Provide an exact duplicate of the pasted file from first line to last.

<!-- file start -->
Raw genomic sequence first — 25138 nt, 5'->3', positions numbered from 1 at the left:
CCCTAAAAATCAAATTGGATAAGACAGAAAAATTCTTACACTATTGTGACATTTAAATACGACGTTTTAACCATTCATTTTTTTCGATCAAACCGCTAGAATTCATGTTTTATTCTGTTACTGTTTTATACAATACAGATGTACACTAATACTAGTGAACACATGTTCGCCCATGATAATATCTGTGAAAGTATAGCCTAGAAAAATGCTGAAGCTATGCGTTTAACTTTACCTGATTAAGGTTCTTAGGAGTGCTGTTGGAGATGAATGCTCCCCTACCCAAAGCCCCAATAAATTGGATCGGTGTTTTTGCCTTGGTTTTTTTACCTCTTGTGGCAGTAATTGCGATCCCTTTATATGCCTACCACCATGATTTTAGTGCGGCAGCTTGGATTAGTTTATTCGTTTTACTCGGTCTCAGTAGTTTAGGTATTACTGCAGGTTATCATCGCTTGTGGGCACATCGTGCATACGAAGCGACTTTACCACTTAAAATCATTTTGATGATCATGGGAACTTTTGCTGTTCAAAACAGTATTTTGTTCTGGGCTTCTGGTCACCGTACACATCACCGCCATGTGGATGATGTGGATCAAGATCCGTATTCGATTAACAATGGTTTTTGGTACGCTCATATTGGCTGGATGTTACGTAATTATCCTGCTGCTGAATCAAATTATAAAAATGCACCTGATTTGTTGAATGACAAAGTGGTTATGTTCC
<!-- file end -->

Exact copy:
Raw genomic sequence first — 25138 nt, 5'->3', positions numbered from 1 at the left:
CCCTAAAAATCAAATTGGATAAGACAGAAAAATTCTTACACTATTGTGACATTTAAATACGACGTTTTAACCATTCATTTTTTTCGATCAAACCGCTAGAATTCATGTTTTATTCTGTTACTGTTTTATACAATACAGATGTACACTAATACTAGTGAACACATGTTCGCCCATGATAATATCTGTGAAAGTATAGCCTAGAAAAATGCTGAAGCTATGCGTTTAACTTTACCTGATTAAGGTTCTTAGGAGTGCTGTTGGAGATGAATGCTCCCCTACCCAAAGCCCCAATAAATTGGATCGGTGTTTTTGCCTTGGTTTTTTTACCTCTTGTGGCAGTAATTGCGATCCCTTTATATGCCTACCACCATGATTTTAGTGCGGCAGCTTGGATTAGTTTATTCGTTTTACTCGGTCTCAGTAGTTTAGGTATTACTGCAGGTTATCATCGCTTGTGGGCACATCGTGCATACGAAGCGACTTTACCACTTAAAATCATTTTGATGATCATGGGAACTTTTGCTGTTCAAAACAGTATTTTGTTCTGGGCTTCTGGTCACCGTACACATCACCGCCATGTGGATGATGTGGATCAAGATCCGTATTCGATTAACAATGGTTTTTGGTACGCTCATATTGGCTGGATGTTACGTAATTATCCTGCTGCTGAATCAAATTATAAAAATGCACCTGATTTGTTGAATGACAAAGTGGTTATGTTCC